While many ambient releases owe a debt to Brian Eno’s Music for Airports, few share its specific subject matter. In presentation and timbre, Porya Hatami‘s latest album can be seen as the spiritual successor to that earlier work. The piano, textures and washes of drone serve as reminders of the liminal space.
Only twice – once in Chicago’s O’Hare Airport and another time in New York’s JFK – have I heard music such as this played in an airport. Unfortunately, the more typical soundtrack is one of soft pop and rock. The purported goal is to put people at ease, but not everyone is eased by the same sounds; some will feel left out, while others will feel more anxious.
Hatami’s viewpoint is that of the pilot, who also must wait to take off and land. The special edition packaging is a “Pilot’s Logbook”, the highlight of which is a glass slide that is embedded in the cover. Inside, one finds a selection of ephemera akin to the loose papers a pilot might have, although in this case they have been sewn into the book. Mine includes a handwritten flying time summary and a page from a radio navigation book. My grandfather loved planes and wrote many books about them, so the logbook evokes happy memories.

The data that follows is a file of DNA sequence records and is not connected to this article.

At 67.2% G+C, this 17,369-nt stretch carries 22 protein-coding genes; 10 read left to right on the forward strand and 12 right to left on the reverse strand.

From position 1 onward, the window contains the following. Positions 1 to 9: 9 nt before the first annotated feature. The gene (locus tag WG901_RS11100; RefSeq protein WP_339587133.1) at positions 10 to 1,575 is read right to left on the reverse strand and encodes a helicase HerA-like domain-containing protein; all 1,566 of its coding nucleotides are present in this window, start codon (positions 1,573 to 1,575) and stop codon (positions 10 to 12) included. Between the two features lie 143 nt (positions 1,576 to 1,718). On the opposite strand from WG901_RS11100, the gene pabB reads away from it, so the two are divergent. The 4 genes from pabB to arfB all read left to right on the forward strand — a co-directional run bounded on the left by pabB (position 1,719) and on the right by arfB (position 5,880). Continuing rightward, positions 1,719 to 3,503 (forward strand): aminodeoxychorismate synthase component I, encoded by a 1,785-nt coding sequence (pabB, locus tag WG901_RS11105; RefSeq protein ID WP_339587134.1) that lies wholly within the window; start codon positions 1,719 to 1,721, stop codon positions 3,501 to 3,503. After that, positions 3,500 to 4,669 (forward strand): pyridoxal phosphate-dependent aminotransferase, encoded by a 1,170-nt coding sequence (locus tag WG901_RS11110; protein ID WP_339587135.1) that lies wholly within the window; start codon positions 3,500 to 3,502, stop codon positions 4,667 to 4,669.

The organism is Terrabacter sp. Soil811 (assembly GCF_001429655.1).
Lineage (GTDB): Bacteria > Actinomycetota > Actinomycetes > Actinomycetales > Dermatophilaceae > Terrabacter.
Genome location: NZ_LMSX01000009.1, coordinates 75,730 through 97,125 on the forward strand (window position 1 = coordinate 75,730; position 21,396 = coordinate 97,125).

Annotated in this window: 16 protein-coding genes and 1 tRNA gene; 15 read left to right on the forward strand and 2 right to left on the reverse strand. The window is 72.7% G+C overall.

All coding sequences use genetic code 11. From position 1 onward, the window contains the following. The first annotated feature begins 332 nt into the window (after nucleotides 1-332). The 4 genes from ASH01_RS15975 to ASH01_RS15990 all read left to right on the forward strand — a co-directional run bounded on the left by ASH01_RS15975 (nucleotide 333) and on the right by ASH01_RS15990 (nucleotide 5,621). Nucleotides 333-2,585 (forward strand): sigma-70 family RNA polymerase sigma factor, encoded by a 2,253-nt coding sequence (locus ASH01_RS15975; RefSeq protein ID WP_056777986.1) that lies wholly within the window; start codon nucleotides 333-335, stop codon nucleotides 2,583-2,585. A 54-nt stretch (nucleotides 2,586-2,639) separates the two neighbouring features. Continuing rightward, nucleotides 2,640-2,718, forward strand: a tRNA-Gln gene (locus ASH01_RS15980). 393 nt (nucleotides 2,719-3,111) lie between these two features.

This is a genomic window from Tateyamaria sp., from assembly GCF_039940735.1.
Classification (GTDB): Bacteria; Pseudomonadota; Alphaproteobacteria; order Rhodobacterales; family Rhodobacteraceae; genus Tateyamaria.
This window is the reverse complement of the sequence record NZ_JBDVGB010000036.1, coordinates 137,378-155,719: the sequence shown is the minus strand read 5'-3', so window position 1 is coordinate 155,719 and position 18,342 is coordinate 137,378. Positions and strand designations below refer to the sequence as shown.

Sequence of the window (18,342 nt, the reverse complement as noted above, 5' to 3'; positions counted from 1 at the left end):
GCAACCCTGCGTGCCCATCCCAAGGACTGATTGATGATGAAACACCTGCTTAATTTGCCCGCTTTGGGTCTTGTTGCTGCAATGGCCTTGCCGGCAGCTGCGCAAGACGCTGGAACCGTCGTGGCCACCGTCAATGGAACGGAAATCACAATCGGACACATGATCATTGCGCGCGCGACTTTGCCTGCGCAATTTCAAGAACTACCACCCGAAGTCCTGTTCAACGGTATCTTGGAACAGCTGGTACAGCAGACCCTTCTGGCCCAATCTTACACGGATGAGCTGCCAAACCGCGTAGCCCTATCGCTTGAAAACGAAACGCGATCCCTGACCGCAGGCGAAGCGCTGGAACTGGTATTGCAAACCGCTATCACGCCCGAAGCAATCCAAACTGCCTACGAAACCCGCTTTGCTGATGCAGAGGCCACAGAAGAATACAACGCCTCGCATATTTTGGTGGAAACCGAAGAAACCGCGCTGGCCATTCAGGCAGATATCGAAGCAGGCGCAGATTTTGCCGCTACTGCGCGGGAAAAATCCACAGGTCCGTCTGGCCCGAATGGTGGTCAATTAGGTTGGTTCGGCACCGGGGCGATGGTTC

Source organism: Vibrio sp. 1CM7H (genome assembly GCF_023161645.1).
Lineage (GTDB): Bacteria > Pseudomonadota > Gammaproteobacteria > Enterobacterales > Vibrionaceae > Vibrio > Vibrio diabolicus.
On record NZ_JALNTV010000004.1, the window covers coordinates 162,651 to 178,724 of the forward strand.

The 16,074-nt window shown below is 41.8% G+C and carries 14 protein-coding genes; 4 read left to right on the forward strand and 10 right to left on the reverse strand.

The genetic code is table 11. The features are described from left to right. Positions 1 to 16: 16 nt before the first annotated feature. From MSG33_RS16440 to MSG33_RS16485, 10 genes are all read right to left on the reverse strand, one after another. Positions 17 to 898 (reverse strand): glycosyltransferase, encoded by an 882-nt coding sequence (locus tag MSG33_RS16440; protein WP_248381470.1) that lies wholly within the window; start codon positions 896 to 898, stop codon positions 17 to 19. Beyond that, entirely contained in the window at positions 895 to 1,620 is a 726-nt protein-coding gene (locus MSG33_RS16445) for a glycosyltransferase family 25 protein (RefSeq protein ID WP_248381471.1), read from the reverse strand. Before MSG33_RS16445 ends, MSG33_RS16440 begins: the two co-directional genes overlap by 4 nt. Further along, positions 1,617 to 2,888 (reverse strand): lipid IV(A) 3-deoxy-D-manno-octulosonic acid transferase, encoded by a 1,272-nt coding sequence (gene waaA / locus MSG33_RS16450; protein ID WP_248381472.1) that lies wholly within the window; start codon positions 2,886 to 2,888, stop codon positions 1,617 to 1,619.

As one might expect from Hatami, whose last reviewed album was promoted by a video of a snail, the album’s pace is slow and soothing. This is more an album for flying above clouds than it is for flying into a storm, and one imagines a voice from the cockpit saying, “You are now free to move around the cabin.” The most effective piece is the center track, “Landing”, as it includes radio transmissions and light engine sounds, leaving no doubt as to its subject. Strangely, crickets seem present as well, operating as metaphor as one does not normally encounter the insects on planes or in terminals. For the most part, Hatami’s typical electronic pops are held to a minimum as he concentrates on keyboards and extended tones; there’s certainly nothing to fear on this flight. When the plane has landed, the pilot places another entry in his log: another mission successfully completed. (Richard Allen)